Monday, June 13, 2016

When The Situation Calls for Marian Anderson....

I tell her, she who is not here, that the world doesn’t need to hear from me today.

“Well, I wrote about it,” said Lady, “so you should too.”

“There will come a time,” I told her, “when people won’t know what that unspecified ‘it’ is. But today, all anyone can think about is the killing of 50 people in a gay nightclub in Orlando. Anyway, when ‘it’ no longer ceases to be ‘it’ then I’ll write about it. Or ‘it…’ Anyway, nobody particularly cares…”

“Well, I care,” said Lady. “So what do you think?”

“Hard to know,” I tell her, ‘though my first thought, frankly, was ‘ah, the religion of peace strikes again!’ Is that fair? No, of course not. Did the fact that Westboro Church all but lit off fireworks to celebrate the event mean that all Christians hate gay people? Of course not. In fact, there was a vigil held at a mosque in Orlando last night. And some sheik or imam or somebody-or-other came out and denounced the attack. But then again, two months ago, Farrokh Sekaleshfar, a Sharia ‘scholar’ was in Orlando, and he comes right out and says it. Couldn’t be clearer—gays must die. So what are we supposed to think? Oh, and Sekaleshfar, to be fair, put out on his website condolences, as well as made this statement:”

The killing of innocent life is never justified by religion,' he said. 

The perpetrator of this shooting has directly violated this holy commandment and displayed a complete disregard for the sanctity of human life and divine values.

“So I ran over to YouTube, and there he is, coolly saying that ‘we have to get rid of them.’ Oh, and according to the info on the YouTube clip below, he also said:”

Death is the sentence. We know there’s nothing to be embarrassed about this, death is the sentence...We have to have that compassion for people, with homosexuals, it's the same, out of compassion, let’s get rid of them now.”

“Anyway, he certainly knows how to use both side of his mouth,” I told her. “But he actually worries me less than the fact that the ‘Interfaith Council of Central Florida’ got the guy in to speak, and then issued this smarmy statement when they got called on it:”

These issues around homosexuality and the decrying of it or denouncing of it by religion takes away, often, from our really important task of helping our community to be a better community...and wishes congregations would focus more on helping the homeless, poor , and abused instead of persecuting a group that can take care of itself.

“In other words, homosexuality is a side issue, and then he throws in that assumption that we can ‘take care of ourselves.’ Well, I wish it were true. But there’s something a little complicit in the Muslim community: too many of them let a sizable wacko component spout off, and then when something outrageous happens, they give us the ‘Islam is love’ line. ”

“Anyway, it’s a disaster,” I continued, “because guess who benefits? Donald Trump, since he’ll play the fear factor up, and say that he’ll make America safe—as well as great—again! So that’s another disaster….”


“And of course, there’s the other disaster of knowing that Americans have the constitutional right—supposedly—to buy and carry assault rifles, and that any lunatic can do so. So even though the guy was an abuser—according to his wife—he still got a gun. Oh, and his co-workers knew that he was nutso, so much that they contacted the authorities. And just like the Boston bomber, he was on the screen but off. So that has to be the fourth or fifth disaster….”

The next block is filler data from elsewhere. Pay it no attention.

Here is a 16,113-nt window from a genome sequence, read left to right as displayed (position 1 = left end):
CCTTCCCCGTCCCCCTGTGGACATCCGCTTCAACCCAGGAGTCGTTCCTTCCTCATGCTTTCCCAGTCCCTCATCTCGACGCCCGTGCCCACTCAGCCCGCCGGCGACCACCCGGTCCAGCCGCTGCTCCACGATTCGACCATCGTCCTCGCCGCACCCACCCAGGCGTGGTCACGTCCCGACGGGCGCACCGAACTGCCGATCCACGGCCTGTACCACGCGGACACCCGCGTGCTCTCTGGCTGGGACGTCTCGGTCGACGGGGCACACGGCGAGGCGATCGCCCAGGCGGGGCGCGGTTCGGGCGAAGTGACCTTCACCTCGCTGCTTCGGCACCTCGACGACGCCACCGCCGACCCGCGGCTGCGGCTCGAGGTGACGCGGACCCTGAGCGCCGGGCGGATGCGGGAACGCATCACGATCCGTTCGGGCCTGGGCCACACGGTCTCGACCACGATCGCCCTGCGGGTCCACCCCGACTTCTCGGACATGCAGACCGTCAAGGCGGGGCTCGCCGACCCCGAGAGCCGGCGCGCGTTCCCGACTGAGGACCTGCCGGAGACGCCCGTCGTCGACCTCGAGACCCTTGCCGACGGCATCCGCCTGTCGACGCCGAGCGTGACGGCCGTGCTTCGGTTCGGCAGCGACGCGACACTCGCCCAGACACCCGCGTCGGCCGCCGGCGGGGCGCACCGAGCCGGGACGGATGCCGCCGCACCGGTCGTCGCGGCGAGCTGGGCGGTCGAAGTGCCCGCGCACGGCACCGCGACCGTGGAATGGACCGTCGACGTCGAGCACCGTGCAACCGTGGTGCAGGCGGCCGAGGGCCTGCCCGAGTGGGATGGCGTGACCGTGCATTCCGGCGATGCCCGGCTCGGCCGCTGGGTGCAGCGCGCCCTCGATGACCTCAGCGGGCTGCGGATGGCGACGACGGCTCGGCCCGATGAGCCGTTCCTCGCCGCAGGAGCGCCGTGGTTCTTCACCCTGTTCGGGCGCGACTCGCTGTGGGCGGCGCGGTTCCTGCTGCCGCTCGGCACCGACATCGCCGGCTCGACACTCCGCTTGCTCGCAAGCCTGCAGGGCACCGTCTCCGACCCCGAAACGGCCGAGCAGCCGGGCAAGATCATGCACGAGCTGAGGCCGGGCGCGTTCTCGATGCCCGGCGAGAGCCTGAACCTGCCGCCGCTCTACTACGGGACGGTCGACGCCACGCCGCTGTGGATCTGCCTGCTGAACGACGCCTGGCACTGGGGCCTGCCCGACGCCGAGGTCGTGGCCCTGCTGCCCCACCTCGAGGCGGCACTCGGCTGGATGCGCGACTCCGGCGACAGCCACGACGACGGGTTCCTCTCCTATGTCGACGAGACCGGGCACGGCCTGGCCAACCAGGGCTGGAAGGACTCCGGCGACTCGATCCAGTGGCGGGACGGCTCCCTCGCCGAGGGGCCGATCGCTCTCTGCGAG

“Oh, dear….”


“You know, if enough of the Muslim world could do what Irshad Manji did and does, I’d buy into the ‘Islam is a religion of peace’ stuff.”

“Irshad Manji?”

“Canadian woman who wrote a book called The Trouble with Islam Today. Anyway, today isn’t really a day to think, or to analyze. It’s mostly about getting up and getting on, which is why I flew Marian Anderson in….”

“The contralto? The lady at the Lincoln Memorial?”

“The very same,” I told her, “because when things really get bad, the only way out is Anderson. And the Alto Rhapsody, of course…”


“Yup, and quite specific and to the point, here. It’s a prayer for a soul lost in the wilderness to find spiritual comfort. And oddly, I always think it’s a prayer for the victimizer, not the victim. It is, in fact, the only way I can pray for the soul of the 19 hijackers on September 11. Or for Mateen…. Because what nobody talks about is the intense isolation of these killers. Their society, and ours, has failed them. They’re drifting around, unmoored, and then this fanatic ‘religion’ snags them, and the only way for their life to have ‘meaning’ is to commit atrocities in the name of Jesus or Allah or whoever. Then, of course, we say that ‘they are filled with evil.’ But that’s crazy: they’re not filled with anything. At least at the beginning. So the Alto Rhapsody always does the trick….”

“But why?”

“Because what is wearisome about all of this is the narrative we tell ourselves. ‘It was a senseless act,’ we say, but is that really true? Of course, it doesn’t make sense to us, but then, getting down and bowing to Mecca five times a day doesn’t make sense, either. To us, at least. But the terrible think is that the tragedy does make sense, if you take the Koran literally. I mean, it’s there, as it is in the Bible. But if you believe literally, well the act makes sense….”

“Are you condoning the attack?”

“Absolutely not. But not thinking clearly about our narrative doesn’t help us….”

“And thinking clearly does?”

“Who knows? But I think it’s our only way out….”

“Right! So on with the Brahms!”

“OK, but to really get this work, you gotta follow the lyrics….”


“Just do it. You’ll see why.”

She did, and she did!